A Lot of Love Music
Frankly Music plays works inspired by love by Mendelssohn, Schumann, Janáček.
The Frankly Music series offers an expanded 15th season with two concerts featuring guest ensembles. Next Monday evening marks the third visit of the Miró Quartet (violinists Daniel Ching and William Fedkenheuer, violist John Largess and cellist Joshua Gindele). They appeared in the series 2014 and 2017. (The other ensemble, Brooklyn Rider will visit this spring on April 8.)
Founded in 1995, the Miró Quartet was awarded first prize at several national and international competitions including the Baniff International String Quartet Competition and the Naumberg Chamber Music Competition. The ensemble has been in-residence at the University of Texas at Austin for 15 years. They support a strong chamber music program while maintaining a world-wide performance schedule of more than 80 concerts a year. Such arrangements are increasingly rare in a more challenging era for chamber music support.
Rather than focus their recording efforts on lesser known works, the Miró has tackled the heart of the string quartet repertoire – notably the early romantic period. They will soon be issuing a full set of Beethoven String Quartets. Their recordings of Schubert have attracted strong reviews. Grammaphone’s summary of their efforts seems apt: “The Miró’s approach to these epoch-making masterpieces is consistently animated and imaginative, often keenly driven though nearly always dispatched with a light touch.” For a sample of their style check this live recording of Schubert’s String Quartet in G, D887.
During the early romantic period of chamber music, composers often chose the string quartet as a vehicle to expose their most intimate feelings. This is certainly true of this selections for this concert.
At 17, Felix Mendelssohn‘s greatest works were already behind him. His Quartet in A minor, Op. 13 contains some echos of his Midsummer Night’s Dream and String Octet, but owes more to Beethoven’s late quartets. Critic Kai Christensen notes that “Mendelssohn was way ahead of his time in drawing inspiration from music considered inscrutable by many of his contemporaries.”
(Mendelssohn’s) Op. 13 makes several vivid references to Beethoven’s quartets. It is packed with intricate, extended contrapuntal imitation including numerous fugal entrances and a massive chromatic fugue in the second movement. The slow introduction, the surging primary themes, the poignant lyricism, the tonal effects and even the key signature point directly to (Beethoven’s) Op. 132.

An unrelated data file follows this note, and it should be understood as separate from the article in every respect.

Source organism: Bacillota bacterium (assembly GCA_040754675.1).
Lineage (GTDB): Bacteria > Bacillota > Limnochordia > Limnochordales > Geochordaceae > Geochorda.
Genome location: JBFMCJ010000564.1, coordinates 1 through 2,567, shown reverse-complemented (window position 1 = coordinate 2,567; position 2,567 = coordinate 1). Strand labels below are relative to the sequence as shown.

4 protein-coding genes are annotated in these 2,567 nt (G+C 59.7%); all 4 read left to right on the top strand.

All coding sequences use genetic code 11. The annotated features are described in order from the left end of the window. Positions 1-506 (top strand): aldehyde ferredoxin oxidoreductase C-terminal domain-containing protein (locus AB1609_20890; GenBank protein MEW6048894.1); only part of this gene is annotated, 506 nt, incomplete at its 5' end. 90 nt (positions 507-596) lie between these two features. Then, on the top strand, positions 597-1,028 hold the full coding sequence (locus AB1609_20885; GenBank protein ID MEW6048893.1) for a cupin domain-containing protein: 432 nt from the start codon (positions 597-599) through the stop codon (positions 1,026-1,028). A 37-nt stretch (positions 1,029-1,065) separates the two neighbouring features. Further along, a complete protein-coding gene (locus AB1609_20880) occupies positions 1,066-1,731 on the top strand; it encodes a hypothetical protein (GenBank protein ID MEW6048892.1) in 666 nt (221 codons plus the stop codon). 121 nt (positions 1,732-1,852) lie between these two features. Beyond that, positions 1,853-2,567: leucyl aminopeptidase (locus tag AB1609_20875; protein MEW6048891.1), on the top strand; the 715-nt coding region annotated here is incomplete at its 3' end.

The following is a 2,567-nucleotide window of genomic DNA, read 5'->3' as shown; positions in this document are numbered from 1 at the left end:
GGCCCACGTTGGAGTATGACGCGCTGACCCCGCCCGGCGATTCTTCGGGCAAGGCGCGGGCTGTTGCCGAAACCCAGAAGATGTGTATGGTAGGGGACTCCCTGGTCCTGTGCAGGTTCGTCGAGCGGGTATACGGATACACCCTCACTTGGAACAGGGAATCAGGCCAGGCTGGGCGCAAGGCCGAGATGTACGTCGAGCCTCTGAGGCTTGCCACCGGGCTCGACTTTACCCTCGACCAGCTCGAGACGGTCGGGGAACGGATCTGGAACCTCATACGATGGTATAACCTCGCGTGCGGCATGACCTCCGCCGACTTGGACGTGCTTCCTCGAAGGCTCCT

Mendelssohn’s quartet incorporates the melody of a love song he had written. “Is it true?,” the song asks, “she who feels with me and stays ever faithful to me, eternally faithful.” The musical phrase “Ist es wahr?” is referenced in each movement. This early use of cyclic form unifies the work. The poetic link may be inspired by Beethoven’s musing in his Op. 135, “Muss es sein?” (Must it be?) An analyst writing for Wikipedia observes, “But, unlike the introspective, existential quality of Beethoven’s quartet, Mendelssohn’s work is passionate and richly romantic.”
Robert Schumann spent several tempestuous years, even in the courts, to overcome efforts by Clara Wieck‘s father to prevent their marriage. In a trip with Clara soon after their marriage, Schummann wrote his only three string quartets in just three months. Miró cellist Gindele observes that these quartets were “an homage to her … really passionate … with the notes pouring out the tip of this pen like a love song.”
Leoš Janáček embodies the spirit of 19th century romanticism most of all, even though he wrote his Quartet No. 2, “Intimate Letters” in 1925. Age 69 at the time, he was intensely in love with Kamila Stösslová, a married woman 38 years younger than he. Kamila’s response was more bemused than reciprocal. Still, Janáček’s infatuation fueled a remarkably productive spurt of writing.
In one of more than 70 letters to Kamila he wrote: “You know, we dream about paradise, about heaven and we never get to it. So I dream about you and I know that you are the unattainable sky.”
“Intimate Letters” set his feelings to music. The viola personifies Kamila. Milan Škampa of the Smetana Quartet has interpreted the third “letter”, or movement, as a lullaby for the son that Janáček and Kamila never had together.
Kevin Woods and David Lang have organized an analysis of this work, linking his letters to the score.
When the notes on the page represent such deeply personal reflections, the interpretive skills of an accomplished quartet are necessary to bring the works to life. The Miró Quartet is certain to offer that experience.
Monday’s October 29 concert will be held at 7:00 p.m. at St. Paul’s Episcopal Church, 914 E. Knapp St. in downtown Milwaukee. Tickets may be purchased online or at the door – $30, general seating and $10 student. Come early for the best seats and stay late for the creatively catered Frankly Music reception after the concert.
Frankly Music offers its next concert, The Voice of the Clarinet, on November 12 also at St. Paul’s Episcopal Church. The concert will feature clarinetist Todd Levy, violinist Frank Almond, pianist Brian Zeger, and soprano Susanna Phillips.
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